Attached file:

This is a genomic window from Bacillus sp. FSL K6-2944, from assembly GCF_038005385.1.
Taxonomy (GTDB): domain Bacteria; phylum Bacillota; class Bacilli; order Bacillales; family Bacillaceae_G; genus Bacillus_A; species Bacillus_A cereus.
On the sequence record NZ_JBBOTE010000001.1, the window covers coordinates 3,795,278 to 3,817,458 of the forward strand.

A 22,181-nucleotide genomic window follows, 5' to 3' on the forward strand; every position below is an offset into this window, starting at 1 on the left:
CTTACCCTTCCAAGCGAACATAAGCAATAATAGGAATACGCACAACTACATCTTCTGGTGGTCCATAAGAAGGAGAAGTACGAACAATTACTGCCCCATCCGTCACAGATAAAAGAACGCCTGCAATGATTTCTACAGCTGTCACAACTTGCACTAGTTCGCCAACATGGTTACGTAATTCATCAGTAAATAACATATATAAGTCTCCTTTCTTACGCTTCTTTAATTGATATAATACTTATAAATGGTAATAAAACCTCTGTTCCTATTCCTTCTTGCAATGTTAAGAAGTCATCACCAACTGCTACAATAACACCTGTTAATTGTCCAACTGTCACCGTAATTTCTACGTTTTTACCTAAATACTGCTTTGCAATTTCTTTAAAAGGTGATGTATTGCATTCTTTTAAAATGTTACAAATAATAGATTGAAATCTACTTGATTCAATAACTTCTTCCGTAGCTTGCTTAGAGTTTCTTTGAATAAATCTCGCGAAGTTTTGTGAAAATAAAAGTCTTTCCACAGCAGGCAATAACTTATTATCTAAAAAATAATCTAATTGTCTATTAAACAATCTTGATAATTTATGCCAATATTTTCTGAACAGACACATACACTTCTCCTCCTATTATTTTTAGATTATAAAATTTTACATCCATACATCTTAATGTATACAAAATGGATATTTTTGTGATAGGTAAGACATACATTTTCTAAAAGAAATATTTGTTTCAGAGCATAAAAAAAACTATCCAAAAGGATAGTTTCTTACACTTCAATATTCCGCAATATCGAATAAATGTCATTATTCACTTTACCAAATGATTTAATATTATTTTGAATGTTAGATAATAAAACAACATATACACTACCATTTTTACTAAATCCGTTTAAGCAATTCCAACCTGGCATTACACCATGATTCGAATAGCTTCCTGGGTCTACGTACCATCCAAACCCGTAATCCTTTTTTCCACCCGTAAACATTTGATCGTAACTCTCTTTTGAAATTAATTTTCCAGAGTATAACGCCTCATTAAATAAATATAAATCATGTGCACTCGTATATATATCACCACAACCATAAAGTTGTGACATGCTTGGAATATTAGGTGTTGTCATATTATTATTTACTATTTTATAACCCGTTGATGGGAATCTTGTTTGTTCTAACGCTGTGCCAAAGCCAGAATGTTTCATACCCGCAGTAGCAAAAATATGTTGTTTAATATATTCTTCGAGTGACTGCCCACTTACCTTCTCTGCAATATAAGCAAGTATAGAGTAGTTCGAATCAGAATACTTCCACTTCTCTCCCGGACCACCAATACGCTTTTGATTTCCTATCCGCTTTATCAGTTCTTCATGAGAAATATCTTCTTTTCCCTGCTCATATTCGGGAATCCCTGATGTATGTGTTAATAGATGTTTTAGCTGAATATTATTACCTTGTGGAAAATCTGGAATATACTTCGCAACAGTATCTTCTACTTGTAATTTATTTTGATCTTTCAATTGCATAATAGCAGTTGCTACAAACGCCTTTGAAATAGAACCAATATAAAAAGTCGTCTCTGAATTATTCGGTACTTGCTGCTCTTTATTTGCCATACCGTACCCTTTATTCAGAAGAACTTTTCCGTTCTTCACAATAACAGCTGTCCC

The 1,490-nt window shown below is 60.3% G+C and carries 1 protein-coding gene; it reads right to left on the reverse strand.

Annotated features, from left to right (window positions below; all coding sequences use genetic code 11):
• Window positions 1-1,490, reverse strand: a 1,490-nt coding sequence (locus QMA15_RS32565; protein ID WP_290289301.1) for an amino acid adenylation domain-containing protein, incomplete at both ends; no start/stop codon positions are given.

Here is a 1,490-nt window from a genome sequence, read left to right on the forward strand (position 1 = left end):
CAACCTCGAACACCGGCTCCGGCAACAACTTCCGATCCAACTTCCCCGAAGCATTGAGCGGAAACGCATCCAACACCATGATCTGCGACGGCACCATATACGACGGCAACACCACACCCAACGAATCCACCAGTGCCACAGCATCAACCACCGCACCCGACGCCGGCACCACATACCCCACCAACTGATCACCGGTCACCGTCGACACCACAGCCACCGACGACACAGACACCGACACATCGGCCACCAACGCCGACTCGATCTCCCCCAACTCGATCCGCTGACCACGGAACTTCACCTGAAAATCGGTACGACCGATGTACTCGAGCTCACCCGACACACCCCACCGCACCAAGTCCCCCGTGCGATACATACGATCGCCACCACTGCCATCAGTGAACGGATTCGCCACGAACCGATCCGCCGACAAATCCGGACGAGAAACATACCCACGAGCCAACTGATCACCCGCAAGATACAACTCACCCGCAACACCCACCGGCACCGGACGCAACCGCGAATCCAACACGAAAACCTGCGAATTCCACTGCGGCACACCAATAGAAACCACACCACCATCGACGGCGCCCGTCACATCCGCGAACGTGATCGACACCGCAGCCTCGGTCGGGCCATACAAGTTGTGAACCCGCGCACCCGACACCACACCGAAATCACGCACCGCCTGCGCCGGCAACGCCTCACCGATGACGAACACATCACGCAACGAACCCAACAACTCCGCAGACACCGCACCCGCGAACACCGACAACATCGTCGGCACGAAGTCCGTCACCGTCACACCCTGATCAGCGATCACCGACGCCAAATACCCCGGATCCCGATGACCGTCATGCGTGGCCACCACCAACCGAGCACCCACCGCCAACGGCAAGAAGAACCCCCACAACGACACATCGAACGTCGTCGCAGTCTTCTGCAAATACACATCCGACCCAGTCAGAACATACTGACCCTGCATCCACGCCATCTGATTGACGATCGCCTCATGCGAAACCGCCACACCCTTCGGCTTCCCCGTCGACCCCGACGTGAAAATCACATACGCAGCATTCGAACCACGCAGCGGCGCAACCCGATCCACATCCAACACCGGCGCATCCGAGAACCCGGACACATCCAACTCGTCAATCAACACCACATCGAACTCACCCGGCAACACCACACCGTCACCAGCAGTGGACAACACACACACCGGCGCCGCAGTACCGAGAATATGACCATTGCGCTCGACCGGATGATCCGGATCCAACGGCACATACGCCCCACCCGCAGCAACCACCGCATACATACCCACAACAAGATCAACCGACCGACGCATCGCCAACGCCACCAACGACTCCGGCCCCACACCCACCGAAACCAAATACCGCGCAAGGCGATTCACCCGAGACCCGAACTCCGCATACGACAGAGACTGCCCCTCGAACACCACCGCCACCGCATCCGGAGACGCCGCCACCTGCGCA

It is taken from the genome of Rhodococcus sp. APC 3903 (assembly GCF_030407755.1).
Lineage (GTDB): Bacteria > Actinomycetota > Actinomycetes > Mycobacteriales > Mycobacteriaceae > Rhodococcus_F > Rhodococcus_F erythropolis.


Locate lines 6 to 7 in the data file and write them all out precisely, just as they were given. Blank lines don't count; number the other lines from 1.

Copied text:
The 1,490-nt window shown below is 60.3% G+C and carries 1 protein-coding gene; it reads right to left on the reverse strand.

Annotated features, from left to right (window positions below; all coding sequences use genetic code 11):